I felt ashamed and spoke to Miss Jessie with twice as much respect next time we met. She looked exhausted, but she pushed back the tears in her pretty eyes. 'What a good town Cranford is!' she said. 'Everyone sends my sister presents.'


Captain Brown called one day to thank Miss Jenkyns for many little kindnesses I had not known about. He had suddenly become like an old man, and his deep voice trembled when he spoke about his elder daughter. 'There is no hope,' he said. 'Thank God we have Jessie!' Then he quickly shook everyone's hand and left the room.


That afternoon, we saw little groups in the street, all listening with horror to some story. Miss Jenkyns sent out Jenny the maid, who came back in tears. 'Oh, Miss Jenkyns! Captain Brown has been killed by that cruel railway!'


How? Where, where?' Miss Matty ran out into the street and brought back the man who was telling the story. 'Oh, say it's not true!' Miss Matty cried.


The man stood there with his wet boots on the new carpet and no one noticed. 'It's true, Miss,' he said. 'I saw it myself. The captain was reading some new book while he waited for the down-train. Then he looked up suddenly and saw a little girl on the railway line, just as the train was coming into the station. He ran forwards and caught her, but then he fell and the train went straight over him. The child's safe, though. The poor captain would be glad of that. Miss, wouldn't he?'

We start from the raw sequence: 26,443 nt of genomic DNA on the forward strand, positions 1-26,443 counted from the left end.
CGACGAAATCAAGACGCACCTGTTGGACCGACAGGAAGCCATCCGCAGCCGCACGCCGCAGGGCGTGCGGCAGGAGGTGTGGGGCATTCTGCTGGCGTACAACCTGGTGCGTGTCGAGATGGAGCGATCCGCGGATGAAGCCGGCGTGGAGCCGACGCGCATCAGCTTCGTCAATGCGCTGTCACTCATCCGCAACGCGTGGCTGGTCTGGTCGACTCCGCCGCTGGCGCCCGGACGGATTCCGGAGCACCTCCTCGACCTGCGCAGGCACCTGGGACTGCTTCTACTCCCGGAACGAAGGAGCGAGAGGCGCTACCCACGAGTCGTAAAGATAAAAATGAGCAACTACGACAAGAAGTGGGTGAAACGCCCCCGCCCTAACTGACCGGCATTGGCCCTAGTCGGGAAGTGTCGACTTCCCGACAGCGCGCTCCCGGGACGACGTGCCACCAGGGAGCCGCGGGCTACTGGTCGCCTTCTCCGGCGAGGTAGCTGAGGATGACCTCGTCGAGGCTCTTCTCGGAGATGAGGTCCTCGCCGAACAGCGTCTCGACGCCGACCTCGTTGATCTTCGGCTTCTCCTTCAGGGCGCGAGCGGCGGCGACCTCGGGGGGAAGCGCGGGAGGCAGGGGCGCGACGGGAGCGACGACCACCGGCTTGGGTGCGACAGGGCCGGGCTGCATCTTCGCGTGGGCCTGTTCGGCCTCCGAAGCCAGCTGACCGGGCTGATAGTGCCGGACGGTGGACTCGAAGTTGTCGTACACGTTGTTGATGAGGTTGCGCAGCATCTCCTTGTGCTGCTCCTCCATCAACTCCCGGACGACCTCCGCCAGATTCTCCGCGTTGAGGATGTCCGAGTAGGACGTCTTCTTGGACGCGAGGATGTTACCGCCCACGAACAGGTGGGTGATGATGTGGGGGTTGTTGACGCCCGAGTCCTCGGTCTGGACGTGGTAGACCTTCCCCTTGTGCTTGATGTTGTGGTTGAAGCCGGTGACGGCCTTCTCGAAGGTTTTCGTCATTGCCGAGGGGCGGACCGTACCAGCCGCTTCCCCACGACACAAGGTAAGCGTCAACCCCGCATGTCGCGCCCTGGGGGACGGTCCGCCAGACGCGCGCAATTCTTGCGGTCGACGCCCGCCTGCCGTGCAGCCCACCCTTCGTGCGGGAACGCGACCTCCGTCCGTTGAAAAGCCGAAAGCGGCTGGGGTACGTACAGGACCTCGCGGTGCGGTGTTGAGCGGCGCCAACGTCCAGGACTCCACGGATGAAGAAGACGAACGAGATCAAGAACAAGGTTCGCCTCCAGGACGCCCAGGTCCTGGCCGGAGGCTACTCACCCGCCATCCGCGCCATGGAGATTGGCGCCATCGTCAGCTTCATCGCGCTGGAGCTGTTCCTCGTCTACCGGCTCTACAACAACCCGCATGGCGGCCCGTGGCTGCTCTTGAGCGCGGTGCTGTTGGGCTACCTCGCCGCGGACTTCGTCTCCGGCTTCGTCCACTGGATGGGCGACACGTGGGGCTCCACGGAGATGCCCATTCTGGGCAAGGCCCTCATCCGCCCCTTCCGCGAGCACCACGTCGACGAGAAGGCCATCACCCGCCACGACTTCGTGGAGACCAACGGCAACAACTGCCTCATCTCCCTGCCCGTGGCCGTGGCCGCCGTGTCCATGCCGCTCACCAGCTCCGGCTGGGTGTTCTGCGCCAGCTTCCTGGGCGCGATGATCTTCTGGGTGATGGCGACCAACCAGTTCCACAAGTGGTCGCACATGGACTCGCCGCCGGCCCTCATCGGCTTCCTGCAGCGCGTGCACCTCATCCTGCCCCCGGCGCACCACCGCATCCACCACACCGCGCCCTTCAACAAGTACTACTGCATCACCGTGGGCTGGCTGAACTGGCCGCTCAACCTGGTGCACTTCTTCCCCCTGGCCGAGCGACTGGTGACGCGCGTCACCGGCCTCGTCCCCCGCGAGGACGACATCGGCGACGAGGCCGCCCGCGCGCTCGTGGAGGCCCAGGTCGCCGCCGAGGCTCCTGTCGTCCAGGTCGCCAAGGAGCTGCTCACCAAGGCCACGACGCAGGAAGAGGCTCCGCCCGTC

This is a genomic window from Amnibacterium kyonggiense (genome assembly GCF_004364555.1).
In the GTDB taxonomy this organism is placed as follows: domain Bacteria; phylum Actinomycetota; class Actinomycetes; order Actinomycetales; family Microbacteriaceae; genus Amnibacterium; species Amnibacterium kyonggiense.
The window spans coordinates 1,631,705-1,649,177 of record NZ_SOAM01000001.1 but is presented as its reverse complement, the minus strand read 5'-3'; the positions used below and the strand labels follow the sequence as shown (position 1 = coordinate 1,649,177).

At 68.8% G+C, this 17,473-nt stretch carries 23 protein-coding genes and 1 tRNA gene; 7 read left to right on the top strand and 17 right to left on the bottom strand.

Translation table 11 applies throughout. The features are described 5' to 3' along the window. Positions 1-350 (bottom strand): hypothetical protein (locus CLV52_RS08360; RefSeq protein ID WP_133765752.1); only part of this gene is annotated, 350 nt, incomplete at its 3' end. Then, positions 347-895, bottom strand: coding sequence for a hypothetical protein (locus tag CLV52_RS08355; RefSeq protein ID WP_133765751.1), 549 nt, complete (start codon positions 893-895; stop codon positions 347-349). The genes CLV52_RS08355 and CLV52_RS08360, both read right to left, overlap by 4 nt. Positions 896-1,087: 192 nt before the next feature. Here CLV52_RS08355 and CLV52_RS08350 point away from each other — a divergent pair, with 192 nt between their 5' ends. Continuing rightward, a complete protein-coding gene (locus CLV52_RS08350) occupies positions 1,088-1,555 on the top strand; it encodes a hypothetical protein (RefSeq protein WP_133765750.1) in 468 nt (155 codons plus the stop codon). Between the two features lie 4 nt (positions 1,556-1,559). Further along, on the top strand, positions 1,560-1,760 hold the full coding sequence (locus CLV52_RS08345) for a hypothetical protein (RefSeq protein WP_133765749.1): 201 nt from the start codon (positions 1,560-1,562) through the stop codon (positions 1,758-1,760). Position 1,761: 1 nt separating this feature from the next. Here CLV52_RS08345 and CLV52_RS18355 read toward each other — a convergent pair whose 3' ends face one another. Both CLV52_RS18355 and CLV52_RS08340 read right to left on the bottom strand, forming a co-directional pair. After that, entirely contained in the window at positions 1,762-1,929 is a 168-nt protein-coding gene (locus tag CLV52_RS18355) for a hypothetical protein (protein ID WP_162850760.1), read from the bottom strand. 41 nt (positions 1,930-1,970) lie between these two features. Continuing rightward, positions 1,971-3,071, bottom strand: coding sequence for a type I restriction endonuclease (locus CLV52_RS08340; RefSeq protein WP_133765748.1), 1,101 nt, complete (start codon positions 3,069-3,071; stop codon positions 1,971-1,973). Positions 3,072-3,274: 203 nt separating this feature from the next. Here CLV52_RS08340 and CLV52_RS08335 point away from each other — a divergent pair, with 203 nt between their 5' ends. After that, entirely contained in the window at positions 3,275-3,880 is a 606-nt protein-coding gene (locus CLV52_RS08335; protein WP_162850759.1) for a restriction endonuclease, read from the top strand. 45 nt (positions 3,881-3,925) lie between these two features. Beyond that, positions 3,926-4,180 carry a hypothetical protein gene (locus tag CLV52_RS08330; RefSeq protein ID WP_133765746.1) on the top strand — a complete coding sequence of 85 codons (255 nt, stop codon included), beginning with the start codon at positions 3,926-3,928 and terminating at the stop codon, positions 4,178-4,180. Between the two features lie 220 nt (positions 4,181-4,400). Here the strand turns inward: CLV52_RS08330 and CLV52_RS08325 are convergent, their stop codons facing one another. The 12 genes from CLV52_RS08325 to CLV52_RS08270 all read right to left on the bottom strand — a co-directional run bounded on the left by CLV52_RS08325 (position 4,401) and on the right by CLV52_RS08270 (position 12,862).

Miss Jenkyns's face was very white. 'Matilda, bring me my bonnet,' she commanded Miss Matty. 'I must go to those girls... God forgive me if I ever spoke sharply to the captain!'


When she came back, she did not want to talk much. Mr Hoggins, the Cranford doctor, had said that Miss Brown would not live for many more days. Miss Jessie did not want her sister to hear the terrible news of her father's death, so Miss Brown was told that her father had been called away on railway business.


Next day, the newspaper had the full story of the accident. 'The brave gentleman,' it said, 'was reading this month's Pickwick Papers.'


Poor, dear, silly man!' Miss Jenkyns shook her head, and busily sewed some black ribbon on her bonnet for the funeral.


She went with Miss Jessie to the funeral, while Miss Pole, Miss Matty and I sat with Miss Brown.


Next day when we returned, we could see that Miss Brown was dying.


Oh, Jessie!' she whispered. 'How selfish I've been! God forgive me!'


Sssh, love, sssh!' said Miss Jessie in tears.


And my dear, dear father! He can never know now how I loved him.'


He does know, dearest. He... he has gone before you to his resting-place. He knows now how you loved him.' The tears ran like rain down Miss Jessie's face. A few moments later her sister lay calm and quiet.